Breckenridge, Colorado

As you head back to Denver from Aspen on I-70, you’ll pass by another one of Colorado’s famed mountain towns, Breckenridge. Located in the highly coveted Summit County, Breckenridge has it all, from world-class skiing, hiking, and biking to craft breweries, award-winning restaurants, and everything in between. No matter what time of year you find yourself in Breck, there’s an adventure waiting for you. Most of the reservable campsites are found north of town near the Dillon Reservoir.  There are plenty of dispersed camping opportunities outside of town in the White River National Forest. 

Where to Camp in Breckenridge, Colorado 

Peak One Campground: Located 9 miles north of town on the banks of the Dillon Reservoir, Peak One Campground offers campers dramatic views of the surrounding  Swan Mountain and the Gore and Tenmile Ranges. Peak One has 80 sites with picnic tables, vampire rings, flush toilets, and drinking water access.

Prospector Campground: Also located on the Dillon Reservoir, Prospector Campground gives you convenient access to the White River National Forest and the nearby towns of Dillon, Frisco, and Breckenridge. This Colorado Campsite offers 100 sites with picnic tables, fire rings, and vault toilet access.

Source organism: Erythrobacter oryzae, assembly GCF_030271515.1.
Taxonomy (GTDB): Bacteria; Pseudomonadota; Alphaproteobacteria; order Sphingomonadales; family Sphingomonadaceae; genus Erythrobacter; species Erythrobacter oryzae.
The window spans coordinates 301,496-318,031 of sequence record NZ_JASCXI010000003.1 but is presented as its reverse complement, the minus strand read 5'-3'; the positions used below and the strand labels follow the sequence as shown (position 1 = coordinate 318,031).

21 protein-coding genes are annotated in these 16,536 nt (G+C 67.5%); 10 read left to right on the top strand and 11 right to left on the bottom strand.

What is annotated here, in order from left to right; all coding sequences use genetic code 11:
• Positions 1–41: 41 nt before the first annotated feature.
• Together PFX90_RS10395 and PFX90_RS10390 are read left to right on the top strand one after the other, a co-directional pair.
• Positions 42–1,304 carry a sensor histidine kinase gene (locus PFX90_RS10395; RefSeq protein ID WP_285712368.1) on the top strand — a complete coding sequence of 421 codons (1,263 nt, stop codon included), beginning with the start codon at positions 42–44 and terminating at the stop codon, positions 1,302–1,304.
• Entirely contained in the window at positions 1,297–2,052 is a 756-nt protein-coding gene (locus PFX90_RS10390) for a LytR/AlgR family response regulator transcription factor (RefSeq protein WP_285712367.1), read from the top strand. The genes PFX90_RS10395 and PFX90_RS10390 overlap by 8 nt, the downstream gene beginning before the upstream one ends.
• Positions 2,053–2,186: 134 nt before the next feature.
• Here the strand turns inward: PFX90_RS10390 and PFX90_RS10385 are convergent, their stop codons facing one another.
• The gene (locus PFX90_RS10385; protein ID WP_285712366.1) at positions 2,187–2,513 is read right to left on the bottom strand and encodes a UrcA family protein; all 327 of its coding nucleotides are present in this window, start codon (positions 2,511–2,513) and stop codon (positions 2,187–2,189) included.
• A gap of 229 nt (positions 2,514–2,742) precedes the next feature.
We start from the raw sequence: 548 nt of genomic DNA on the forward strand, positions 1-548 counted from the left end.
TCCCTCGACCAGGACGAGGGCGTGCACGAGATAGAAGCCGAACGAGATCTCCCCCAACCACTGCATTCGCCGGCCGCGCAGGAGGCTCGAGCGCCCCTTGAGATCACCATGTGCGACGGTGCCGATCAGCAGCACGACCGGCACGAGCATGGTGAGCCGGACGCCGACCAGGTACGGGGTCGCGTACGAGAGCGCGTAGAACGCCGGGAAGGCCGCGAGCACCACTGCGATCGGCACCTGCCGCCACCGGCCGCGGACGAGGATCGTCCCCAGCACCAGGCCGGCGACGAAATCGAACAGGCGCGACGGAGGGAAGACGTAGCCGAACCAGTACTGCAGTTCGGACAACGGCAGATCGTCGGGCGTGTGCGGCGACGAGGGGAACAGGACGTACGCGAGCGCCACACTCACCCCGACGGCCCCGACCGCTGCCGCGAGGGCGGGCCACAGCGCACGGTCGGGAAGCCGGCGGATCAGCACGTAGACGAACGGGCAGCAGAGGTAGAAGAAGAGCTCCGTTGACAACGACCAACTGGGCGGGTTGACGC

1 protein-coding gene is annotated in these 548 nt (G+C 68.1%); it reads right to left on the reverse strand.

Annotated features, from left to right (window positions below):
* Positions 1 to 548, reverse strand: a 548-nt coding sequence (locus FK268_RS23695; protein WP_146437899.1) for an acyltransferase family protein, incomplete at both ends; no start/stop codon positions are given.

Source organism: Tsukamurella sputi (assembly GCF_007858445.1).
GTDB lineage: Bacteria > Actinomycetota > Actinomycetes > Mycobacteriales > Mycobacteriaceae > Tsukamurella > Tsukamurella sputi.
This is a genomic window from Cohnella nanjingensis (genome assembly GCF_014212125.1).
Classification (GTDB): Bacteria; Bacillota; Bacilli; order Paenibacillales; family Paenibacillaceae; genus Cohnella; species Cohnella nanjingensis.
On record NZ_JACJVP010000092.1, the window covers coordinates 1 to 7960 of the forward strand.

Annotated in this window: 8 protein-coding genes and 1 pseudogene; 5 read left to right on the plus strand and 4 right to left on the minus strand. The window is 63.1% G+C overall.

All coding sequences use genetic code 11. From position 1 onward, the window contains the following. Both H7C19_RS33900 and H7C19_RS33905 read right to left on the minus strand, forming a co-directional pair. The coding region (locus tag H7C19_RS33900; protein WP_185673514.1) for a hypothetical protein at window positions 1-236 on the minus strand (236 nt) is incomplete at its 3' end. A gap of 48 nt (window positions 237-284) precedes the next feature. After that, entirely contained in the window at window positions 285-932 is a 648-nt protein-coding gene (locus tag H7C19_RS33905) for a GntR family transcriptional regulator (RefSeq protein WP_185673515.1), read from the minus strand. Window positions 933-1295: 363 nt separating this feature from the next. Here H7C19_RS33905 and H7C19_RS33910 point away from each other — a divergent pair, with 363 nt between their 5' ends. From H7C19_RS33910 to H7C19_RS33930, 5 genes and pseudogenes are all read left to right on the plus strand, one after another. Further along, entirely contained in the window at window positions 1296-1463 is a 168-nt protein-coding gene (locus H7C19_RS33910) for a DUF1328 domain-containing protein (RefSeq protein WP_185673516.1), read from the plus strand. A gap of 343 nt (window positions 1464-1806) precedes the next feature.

Lowry Campground: Tucked away between Summit Cove and Breckinridge in the White River National Forest, Lowry offers access to several trails and the Dillon Reservoir and is conveniently close to town. This Colorado campground has 27 sites with picnic tables, campfire rings, drinking water, and vault toilets. 

Hikes & More in Breckenridge, Colorado

Hit the Slopes: Lake Aspen, Breckenridge is more than just a conglomerate of craft breweries, coffee shops, and restaurants. It’s also home to some of the best skiing in the world. With 2,908 skiable acres, 3,398 feet of vertical terrain, and approximately 155 trails, Breckinridge is a skier’s paradise. 

Hike the Spruce Creek Trail to Mohawk Lakes: This challenging trek takes hikers to one of the most sought-after areas in Summit County, Mohawk Lakes. This hike takes you up over 2100 vertical feet for 8.5 miles through alpine forests and mountain meadows, past rushing waterfalls, and finally, to glimmering alpine lakes. This trail can get busy during the summer, so arrive early. 

Stroll the historic Mainstreet: Breckenridge Mainstreet is a charming hodgepodge of shops and restaurants in the town’s historic district. Many of the buildings are preserved from the mining era and have an old-colorado feel to them. From boutique clothing stores to fine dining, craft breweries, and aprés ski bars, you’ll find a reason to fall in love with Breck along Historic Maine Street.